Skin to skin contact between the newborn baby and the mother and breastfeeding immediately after birth are not only followed by immediate changes as described above but also by more long-lasting effects. The bonding between mother and infant may be reinforced by this treatment as expressed by a more frequent interaction between mothers and infants four days after birth and also to a reduced occurrence of abandonment of the babies. In addition, some studies show that milk production is ameliorated and the time for breastfeeding prolonged Breastfeeding women, after a period of breastfeeding, become calmer and more socially interactive as measured by the Karolinska Scale of Personality (an inventory measuring personality traits) [110-113]. In addition, their blood pressure is lower, and the cortisol release induced by physical activity reduced [114, 115]. Moreover, the vagal control of the levels of gastrointestinal hormones is changed in a way which is consistent with optimal digestion and storing of nutrients [116]. The idea that oxytocin contributes to the psychological changes during breastfeeding is supported by the fact that the number of oxytocin pulses in connection with the breastfeeding session is related not only to the amount of milk which is received by the infant during breastfeeding but also to the mothers level of calm and interest in social interaction. Even the prolactin levels in these mothers correlate to maternal levels of calm and There is further experimental data supporting the notion that oxytocin may be of physiological importance during the neonatal period. Women who have been delivered by Caesarean section have, on the average, fewer pulses of oxytocin in connection with breastfeeding measured 2-3 days after birth, compared to those delivered vaginally (fig. 3). Nor are they as calm and socially interactive as the mothers having had a vaginal delivery. Obviously, the development of the breastfeeding related oxytocin pattern and the behavioural adaptation is delayed by Caesarean section. It is not possible to decide whether these effects are due to a reduction of labour related oxytocin release or to a delayed skin to skin contact between mother and infant [111, 117]. Alternatively, pain or stress in connection with the surgical intervention may have antagonised oxytocin release and oxytocin induced effects in the newly delivered mother. Anyway, it seems as if reduced exposure to oxytocin during this critical period delays the development of the psychophysiological adaptation taking part in connection with birth, in particular in primiparous. In a longer time perspective this may be related to problems with breastfeeding and reduced interaction between mother and child. Also other pain relieving interventions in connection with labour as for example epidural anaesthesias reduce the release of oxytocin and may therefore influence the developing Figure 4: Oxytocin levels in response to breastfeeding 2 days after birth. The upper panel shows the flat oxytocin pattern in a woman having had an emergency caesarean section. The lower panels show the pulsatile oxytocin pattern in two women having had a vaginal delivery. Oxytocin release in other types of relations and therapeutic situations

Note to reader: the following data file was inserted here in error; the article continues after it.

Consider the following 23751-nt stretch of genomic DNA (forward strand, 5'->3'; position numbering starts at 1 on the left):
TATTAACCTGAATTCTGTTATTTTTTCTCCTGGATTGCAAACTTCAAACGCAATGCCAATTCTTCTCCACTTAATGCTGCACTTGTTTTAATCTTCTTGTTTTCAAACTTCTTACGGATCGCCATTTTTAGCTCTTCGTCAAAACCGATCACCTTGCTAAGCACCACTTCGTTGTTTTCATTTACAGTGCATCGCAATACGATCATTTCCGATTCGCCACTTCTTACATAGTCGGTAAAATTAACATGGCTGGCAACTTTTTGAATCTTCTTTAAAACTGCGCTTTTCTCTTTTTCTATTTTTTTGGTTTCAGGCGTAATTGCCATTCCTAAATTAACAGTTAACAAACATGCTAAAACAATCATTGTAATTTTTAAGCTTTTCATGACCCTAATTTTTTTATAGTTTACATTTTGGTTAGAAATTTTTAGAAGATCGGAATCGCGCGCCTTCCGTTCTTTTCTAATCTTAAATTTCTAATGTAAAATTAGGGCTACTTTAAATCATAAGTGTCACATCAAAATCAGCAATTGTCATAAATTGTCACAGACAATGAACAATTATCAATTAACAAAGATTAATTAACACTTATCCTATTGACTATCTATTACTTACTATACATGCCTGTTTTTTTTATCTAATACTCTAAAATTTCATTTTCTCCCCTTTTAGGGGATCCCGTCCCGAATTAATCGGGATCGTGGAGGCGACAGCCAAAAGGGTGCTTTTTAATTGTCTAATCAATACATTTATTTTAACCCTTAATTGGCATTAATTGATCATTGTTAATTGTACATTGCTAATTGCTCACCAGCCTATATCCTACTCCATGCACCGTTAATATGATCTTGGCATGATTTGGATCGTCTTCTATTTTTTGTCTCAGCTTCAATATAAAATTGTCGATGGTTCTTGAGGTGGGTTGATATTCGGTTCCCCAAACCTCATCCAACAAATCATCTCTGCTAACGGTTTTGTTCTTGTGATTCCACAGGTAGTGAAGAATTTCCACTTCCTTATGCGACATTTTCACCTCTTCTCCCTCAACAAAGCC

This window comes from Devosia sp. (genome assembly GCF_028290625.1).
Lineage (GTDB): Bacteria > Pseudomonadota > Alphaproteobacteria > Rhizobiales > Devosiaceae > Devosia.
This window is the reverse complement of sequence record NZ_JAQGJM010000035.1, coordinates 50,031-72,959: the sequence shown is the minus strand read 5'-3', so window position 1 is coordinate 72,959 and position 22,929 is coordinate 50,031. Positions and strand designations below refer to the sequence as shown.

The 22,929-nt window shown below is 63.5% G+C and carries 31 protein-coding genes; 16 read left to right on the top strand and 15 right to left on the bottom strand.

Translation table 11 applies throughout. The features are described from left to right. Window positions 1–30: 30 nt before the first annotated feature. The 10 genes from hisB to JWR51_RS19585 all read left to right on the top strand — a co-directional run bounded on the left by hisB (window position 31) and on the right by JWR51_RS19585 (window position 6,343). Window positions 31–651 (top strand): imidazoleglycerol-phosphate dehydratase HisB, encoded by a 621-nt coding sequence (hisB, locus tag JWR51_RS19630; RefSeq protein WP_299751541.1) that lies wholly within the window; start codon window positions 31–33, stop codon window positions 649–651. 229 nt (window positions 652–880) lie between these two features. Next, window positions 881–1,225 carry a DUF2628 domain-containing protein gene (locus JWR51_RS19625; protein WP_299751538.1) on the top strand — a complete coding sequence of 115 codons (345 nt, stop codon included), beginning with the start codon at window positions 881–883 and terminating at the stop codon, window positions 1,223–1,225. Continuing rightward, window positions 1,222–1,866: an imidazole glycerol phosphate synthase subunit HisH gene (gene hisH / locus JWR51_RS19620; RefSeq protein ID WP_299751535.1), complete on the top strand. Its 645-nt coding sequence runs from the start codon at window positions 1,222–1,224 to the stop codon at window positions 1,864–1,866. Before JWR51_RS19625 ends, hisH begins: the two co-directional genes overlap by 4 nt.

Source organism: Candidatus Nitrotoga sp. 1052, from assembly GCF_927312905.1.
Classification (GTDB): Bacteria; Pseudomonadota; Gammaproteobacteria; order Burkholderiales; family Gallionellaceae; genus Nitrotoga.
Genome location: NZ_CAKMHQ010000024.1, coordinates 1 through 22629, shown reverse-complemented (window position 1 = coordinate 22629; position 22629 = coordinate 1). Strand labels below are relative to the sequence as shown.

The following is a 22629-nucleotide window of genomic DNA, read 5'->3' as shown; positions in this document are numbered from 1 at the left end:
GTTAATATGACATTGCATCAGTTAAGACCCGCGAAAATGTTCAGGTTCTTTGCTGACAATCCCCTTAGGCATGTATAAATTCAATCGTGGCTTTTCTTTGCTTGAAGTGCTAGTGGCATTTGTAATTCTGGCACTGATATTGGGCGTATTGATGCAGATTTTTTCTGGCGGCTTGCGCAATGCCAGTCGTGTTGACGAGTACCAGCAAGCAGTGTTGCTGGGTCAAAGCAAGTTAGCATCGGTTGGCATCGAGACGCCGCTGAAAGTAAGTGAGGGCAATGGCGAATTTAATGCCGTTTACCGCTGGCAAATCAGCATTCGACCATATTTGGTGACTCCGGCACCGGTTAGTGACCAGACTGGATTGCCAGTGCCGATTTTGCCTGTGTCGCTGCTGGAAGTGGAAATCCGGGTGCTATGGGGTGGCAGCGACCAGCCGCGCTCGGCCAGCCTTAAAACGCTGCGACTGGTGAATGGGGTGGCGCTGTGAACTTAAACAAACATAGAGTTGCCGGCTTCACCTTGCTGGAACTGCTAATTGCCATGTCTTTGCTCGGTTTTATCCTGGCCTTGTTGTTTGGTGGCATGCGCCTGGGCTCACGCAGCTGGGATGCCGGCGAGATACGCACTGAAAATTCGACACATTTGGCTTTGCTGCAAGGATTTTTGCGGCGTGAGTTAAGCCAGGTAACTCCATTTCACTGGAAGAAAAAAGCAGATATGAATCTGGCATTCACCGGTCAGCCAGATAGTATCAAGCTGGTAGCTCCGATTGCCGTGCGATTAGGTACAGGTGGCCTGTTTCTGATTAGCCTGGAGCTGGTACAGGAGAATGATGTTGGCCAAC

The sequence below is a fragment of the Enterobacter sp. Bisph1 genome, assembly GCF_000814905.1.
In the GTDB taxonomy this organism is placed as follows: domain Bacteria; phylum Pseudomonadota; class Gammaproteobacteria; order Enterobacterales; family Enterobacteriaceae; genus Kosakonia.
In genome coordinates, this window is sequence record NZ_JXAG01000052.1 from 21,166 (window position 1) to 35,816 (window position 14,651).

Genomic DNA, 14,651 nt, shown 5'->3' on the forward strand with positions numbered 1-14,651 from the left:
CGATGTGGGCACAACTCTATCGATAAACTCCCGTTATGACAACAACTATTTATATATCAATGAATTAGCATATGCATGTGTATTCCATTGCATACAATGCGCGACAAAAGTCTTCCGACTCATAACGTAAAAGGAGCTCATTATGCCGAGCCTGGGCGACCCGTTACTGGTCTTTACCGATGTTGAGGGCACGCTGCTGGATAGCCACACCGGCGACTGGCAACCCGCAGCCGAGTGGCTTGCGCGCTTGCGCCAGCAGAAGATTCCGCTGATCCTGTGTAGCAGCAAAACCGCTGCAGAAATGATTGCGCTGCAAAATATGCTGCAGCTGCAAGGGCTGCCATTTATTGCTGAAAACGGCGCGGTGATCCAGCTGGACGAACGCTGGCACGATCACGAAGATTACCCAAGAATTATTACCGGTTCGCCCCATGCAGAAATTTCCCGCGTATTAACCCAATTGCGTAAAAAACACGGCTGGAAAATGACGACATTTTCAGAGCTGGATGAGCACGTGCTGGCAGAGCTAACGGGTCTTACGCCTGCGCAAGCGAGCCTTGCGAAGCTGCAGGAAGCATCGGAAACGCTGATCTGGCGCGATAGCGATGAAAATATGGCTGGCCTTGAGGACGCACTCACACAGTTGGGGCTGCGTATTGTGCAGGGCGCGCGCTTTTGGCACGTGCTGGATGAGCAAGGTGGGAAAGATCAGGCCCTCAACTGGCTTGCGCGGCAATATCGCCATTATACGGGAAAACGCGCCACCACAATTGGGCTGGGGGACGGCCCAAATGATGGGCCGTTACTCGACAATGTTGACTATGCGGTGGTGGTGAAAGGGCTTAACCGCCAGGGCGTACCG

The psychophysiological effects, described above, which occur in response to closeness between mother and infant can be regarded as a model for a reaction pattern which is triggered in many different types of contacts and relations among humans of different ages and sexes. Sexual activity, in particular, is connected to a very powerful release of oxytocin in both sexes [119]. Despite the differences, basically, the same psychophysiological system, including calm, social interaction, relaxation, and stimulation of restoration processes is induced by many kinds of social contacts. These effects induced are of course health promoting and may be one of the reasons why people with good social relations have a better It is well-known that the fight-flight pattern can be triggered by threatening situations. External as well as internal situations which by a certain individual are experienced as dangerous or uncontrollable give rise to stress responses via activation of the amygdala/hippocampus region. The activity within the LC is increased as well as the release of CRF in the hypothalamus leading to stimulation of the HPA-axis and the sympathetic nervous system [123, 124]. By analogy, it is likely that a psychophysiological pattern related to calm and relaxation can be triggered by purely psychological mechanisms for example by a calm, supportive and warm surrounding. It remains to be established if oxytocin is involved in such responses of antistress nature. The fact that oxytocin release can be induced in response to sensory stimuli as well as by thoughts and associations support this assumption. A doula is a woman who touches, holds and supports a woman in labour, physically and mentally. With this type of support it has been shown that women give birth more quickly and that the need for Caesarean section and pain relief is significantly reduced. The experience of labour becomes more positive. Recently some well documented articles have been published which show that the presence of a doula also gives rise to beneficial long-term effects. Two months after birth, mothers who have been helped by a doula during labour, have been shown to have a better relation to their children and also to their partners, when compared to those who did not have this type of support. In addition, they are less depressed [125, 126, 127]. It is possible that it is the combination of physical touch and emotional support given by the doula which lies behind these effects. Perhaps, the doula changes the activity in different neurotransmitter systems in the brain in a way similar to those induced by repeated oxytocin administration in animal experiments. It is possible that such neurochemical changes lie behind the stimulation of social interaction and decreased levels of mental and physiological stress observed in the mother that have been supported by a doula. It is important to note that the openness to impressions of all kinds is very high during birth, when oxytocin levels are high. Therefore a loving and caring treatment may influence the individual in a deep going and long-lasting way just as a difficult and extremely painful labour can be traumatizing for the mother and induce a posttraumatic stress syndrome. A combination of touch and a positive supportive psychological support may have even more favourable anti-stress effects than either treatment alone. If an individual is very anxious and afraid it may be difficult to reach this person by psychological mechanisms. Touch may sometimes work better, since somatosensory stimulation activates the release of oxytocin from PVN via a direct mechanism which cannot easily be blocked by anxiety. It is possible that openness to the positive effects of supportive treatments may be induced by a combination of physical and mental support in people of all ages and sexes. Such a combined treatment is, and should perhaps be used more often, in many therapeutically situations, involving psychological and somatic treatments. The fact that oxytocin levels are decreased in patients with depression, stress-related disorders, anxiety and chronic pain support the idea that stimulation of oxytocin release may have health promoting properties [128-133]. Interestingly, some of the pharmacological drugs used to treat these disorders may involve oxytocinergic mechanisms. Thus oxytocin release is triggered by 5HT1a-receptors and oxytocin levels even increase in response to the administration of SSRI in animal experiments [134,135]. These data indicate that oxytocin is a common mediator of several pharmacological, physiological and psychological treatments. References